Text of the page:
RR: Well the only reason they should be worried about brand switching is when their product is priced uncompetitively. The retailer on the floor, the salesperson who knows all the products, has to be honest with the customer. If there is a better product at a better price or a product that will better suit their needs, well yeah. They might come in looking for a Holden but might very well drive out with a Toyota. That’s retailing.
It always amazes me that suppliers always want you to carry their full range of product even though out of their 20 different models only three of them are hot. We can’t help it if a manufacturer makes a dud.
I always trained my staff to sell customers what they need, not what they want. Because quite often the two are at conflict. They come in off an ad or off a promotion and after due investigation you find out that’s not really what they need. And if you sell people what they need, and don’t rip them off or sell them a dud, they will respect you and come back and refer people to you.
Did you think your reaction at that meeting with Canon had any impact?
RR: Well they stepped back from going online and they then didn’t resurrect that idea until after I retired. And I think that speaks volumes.
But I don’t see anybody in the industry nowadays standing up to Canon. So then who is going to stand up to Nikon when they do it, or any of the others when they do it…Because the end game is an international sales office in Australia or just online. International ordering for the supplier but more probably international ordering by the consumer
So you’re surprised by the passivity of retailers in the face of Canon’s moves?
RR: Well I think that in a lot of cases small retailers – and Ted’s is a small retailer – you don’t feel empowered…
But the mum and dad retailers don’t even get supplied – it’s only the medium and above retailers who are part of the equation…
RR: I’m surprised that nobody has set up a supply chain for small retailers. Out of Hong Kong or Singapore or China, where the local retailer can order his two or three cameras at a time direct, avoid the GST like some consumers are doing and try and make some money.
So you think there’s a business opportunity there?
RR: There is – but certainly not for me.
Printing – do you think it’s all over with Gen X and Gen Y?
RR: I do a lot of printing at home. I order photo books online. I have an up to A4 printer (which I bought direct from Canon cheaper than I could get it from Officeworks). It comes back to thinking about what a customer can’t do at home. I can’t do canvas at home, I can’t do wide format at home, I can’t do books at home and I can’t do a lot of the other specialty type products.
Images online or on a storage disc or USB stick – they are not a photograph. You can’t pull them out of the box and show somebody…Most family’s VHS tapes nowadays get thrown in the skip when the kids clean up the house after the wake.
The printing business is still good if somebody can unlock the emotional key – not the price key – I think the 9 cent print and print-everything-for-a-special-low-price has put people off because they don’t want to come home with 1000 prints. And nobody is out there educating people how to sort prints.
So is the lack of printing business coming to photo stores the photo industry’s fault or the consumer’s fault?
RR: I go back to the halcyon days of Kodak, Agfa and Fuji all scrambling over a $100 million plus industry where it wouldn’t be unusual for the summer program for Kodak alone to be a $5 million spend advertising prints. And then Fuji doing about the same and Agfa putting in their two-bob’s worth. There is none of that now.
I’m struggling to remember the last ad for printing I’ve seen. Maybe on an Officeworks catalogue…
If you are not front of mind with the customer then you are quickly forgotten. The only people who are consistently advertising are Michaels – who do a great job for the industry – and they’ve really differentiated themselves as the high end, high spec, high tech place, and good luck to them. They’ll be one of the last standing. And Ted’s still advertise on a frequent basis. But now Terry Lane’s column in the Green Guide is the biggest regular photographic feature in the whole paper, where there used to be full of Camera House, Ted’s, Lanes Camera Store, Splitters…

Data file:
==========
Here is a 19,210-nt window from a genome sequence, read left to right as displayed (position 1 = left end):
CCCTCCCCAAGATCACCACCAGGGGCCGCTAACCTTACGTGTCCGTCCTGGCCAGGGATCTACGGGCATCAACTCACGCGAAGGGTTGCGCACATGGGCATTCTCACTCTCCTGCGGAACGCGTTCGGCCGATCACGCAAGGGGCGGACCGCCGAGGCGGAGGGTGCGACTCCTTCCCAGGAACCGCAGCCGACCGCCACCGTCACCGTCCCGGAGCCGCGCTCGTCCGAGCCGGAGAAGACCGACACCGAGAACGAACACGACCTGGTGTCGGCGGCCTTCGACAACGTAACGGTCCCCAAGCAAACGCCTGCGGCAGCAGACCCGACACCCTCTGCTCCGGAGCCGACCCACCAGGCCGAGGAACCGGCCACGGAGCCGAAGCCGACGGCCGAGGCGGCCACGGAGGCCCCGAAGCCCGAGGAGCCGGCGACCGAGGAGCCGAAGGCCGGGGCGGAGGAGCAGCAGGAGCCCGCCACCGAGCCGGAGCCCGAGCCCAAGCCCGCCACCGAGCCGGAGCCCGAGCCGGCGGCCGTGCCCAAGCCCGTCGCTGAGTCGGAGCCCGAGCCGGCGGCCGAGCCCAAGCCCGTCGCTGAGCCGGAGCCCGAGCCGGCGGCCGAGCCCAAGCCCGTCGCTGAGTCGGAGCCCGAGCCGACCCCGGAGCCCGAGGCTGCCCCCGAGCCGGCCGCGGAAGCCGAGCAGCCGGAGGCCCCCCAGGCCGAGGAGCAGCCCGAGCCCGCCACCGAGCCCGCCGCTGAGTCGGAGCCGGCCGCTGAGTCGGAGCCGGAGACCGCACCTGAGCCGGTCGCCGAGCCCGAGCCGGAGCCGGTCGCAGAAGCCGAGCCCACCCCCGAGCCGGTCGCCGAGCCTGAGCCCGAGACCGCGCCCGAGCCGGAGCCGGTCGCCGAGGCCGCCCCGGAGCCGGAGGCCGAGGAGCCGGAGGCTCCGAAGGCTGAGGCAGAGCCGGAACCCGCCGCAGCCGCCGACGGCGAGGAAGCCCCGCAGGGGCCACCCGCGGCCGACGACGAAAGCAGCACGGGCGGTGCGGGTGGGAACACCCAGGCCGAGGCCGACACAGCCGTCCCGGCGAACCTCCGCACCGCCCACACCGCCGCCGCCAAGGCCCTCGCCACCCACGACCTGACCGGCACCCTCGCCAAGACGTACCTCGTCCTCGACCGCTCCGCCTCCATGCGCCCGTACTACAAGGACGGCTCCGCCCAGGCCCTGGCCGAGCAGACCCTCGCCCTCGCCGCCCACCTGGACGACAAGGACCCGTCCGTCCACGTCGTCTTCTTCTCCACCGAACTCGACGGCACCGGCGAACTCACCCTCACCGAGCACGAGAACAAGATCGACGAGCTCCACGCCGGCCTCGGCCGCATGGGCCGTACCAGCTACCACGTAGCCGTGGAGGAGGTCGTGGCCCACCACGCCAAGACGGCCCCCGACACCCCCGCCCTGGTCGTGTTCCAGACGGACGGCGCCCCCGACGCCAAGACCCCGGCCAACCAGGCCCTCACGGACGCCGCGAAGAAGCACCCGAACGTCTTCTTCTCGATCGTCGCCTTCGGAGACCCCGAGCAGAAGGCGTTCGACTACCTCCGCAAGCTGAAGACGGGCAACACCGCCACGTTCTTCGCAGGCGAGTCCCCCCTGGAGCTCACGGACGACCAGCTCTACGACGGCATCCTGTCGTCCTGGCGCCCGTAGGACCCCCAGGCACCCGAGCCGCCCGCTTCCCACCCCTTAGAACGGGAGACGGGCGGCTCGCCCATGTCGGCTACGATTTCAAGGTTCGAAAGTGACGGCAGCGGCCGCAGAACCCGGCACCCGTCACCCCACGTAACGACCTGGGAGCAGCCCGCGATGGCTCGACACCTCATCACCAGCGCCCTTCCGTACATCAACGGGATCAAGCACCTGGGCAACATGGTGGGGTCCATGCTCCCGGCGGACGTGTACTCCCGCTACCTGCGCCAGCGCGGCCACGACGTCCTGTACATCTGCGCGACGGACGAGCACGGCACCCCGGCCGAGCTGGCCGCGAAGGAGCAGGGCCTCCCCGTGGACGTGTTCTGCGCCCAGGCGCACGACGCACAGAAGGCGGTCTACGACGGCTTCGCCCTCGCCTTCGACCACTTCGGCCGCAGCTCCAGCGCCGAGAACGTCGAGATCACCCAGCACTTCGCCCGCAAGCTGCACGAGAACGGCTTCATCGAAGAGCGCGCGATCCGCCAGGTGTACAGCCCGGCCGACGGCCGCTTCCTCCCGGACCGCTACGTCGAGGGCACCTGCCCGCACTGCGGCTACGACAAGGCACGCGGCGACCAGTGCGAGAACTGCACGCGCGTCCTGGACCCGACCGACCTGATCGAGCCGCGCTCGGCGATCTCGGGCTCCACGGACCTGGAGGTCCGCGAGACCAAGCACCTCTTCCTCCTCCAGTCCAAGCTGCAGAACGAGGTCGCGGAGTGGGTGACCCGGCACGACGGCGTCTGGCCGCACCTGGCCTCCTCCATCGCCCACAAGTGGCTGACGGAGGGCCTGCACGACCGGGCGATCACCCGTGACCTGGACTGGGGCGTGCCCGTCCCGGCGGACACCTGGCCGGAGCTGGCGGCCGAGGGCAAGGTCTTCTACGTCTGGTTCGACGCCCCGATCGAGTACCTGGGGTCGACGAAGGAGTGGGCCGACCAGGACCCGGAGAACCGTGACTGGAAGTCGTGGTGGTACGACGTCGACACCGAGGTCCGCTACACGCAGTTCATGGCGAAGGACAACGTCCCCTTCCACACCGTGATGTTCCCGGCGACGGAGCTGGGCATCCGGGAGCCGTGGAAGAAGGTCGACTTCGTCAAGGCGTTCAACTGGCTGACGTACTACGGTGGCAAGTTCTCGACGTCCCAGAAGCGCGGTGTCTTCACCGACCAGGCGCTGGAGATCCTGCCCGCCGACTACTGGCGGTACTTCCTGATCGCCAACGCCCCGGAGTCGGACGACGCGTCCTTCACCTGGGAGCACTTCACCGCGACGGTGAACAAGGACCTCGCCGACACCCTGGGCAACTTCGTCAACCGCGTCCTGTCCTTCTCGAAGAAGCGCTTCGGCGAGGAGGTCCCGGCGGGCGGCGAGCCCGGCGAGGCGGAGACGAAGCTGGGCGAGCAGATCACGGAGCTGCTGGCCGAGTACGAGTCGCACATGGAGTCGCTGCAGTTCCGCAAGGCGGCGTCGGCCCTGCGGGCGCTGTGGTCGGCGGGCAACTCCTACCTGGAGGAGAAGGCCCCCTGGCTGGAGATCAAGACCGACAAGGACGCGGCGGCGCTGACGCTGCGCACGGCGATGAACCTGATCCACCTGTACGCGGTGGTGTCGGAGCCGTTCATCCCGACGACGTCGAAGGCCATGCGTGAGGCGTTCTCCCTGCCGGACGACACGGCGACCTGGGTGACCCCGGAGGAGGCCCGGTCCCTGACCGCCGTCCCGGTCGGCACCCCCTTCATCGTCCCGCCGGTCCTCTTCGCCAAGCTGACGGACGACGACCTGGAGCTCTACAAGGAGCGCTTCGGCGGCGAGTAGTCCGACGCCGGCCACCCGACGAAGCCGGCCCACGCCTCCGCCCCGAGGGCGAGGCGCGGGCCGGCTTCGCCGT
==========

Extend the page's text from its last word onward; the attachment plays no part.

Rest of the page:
It’s symptomatic of the industry that there isn’t that loose change in the drawer to have a bash at it.
I think people have almost come to believe that the photographic industry is dead. In fact the other day in the press they were talking about a company ‘having a Kodak Moment’ – meaning the company is about to go bust!
Do you think the industry could perhaps promote printing as a unified force?
RR: IDEA and PMA are collateral damage of an industry that’s fallen. But the support they get is minimal. In fact there hasn’t been a PMA meeting in Victoria this year. (Jeffrey where are you?) Collateral damage unless everybody can get together on the same page. The analogy I would draw is entering a rowing competition where half the boat is rowing forward while the other side of the boat is rowing backwards and the boat’s going nowhere. We’ve got an industry with two directions and its not big enough to support that. It really needs some action though it’s getting to the stage where it is going to be too little, too late.
Do you think there’s room for both PMA and IDEA?
RR: Definitely not.
What would be an alternative?
RR: Like it used to be, where PMA used to cover both wholesalers and retailers and both sides were happy to work together. Nowadays it seem like working together is the last thing we want to do.
Those people who have got the capacity to do a great job look at it and say, ‘well why should I bother?’. My challenge for anybody out there who thinks they have some great ideas is get up and do something. There are a lot of good people out there in both wholesale and retail who would love to get together and unite, but they need a strong leader and a cohesive force from both sides.
Do things which are doable rather than come up with ideas which 50 percent of the people straight away say will never work. Start with small successes. Social meetings, Build the base from there.
For instance if you tried the old-fashioned Photo Month with a $100,000 advertising it would never work but if you tried a PICA/PMA social night with some speakers taking about how to re-grow the business that might have legs. But not a profit-making exercise.
Do you think Ted’s made a mistake to go with HP?
RR: Anything is easy to judge in hindsight. The answer is no because they made a great offer at the time, an affordable offering, and they were good partners to work with. And don’t forget it was the first generation. My understanding was they had a second generation ready to unveil at Vegas and it was pulled literally weeks before. The new CEO decided that HP would no longer participate in the photo speciality business. Which is a real shame.
The biggest disappointment was they never delivered on the hub-and-spoke promise of one machine servicing three or four satellite stores.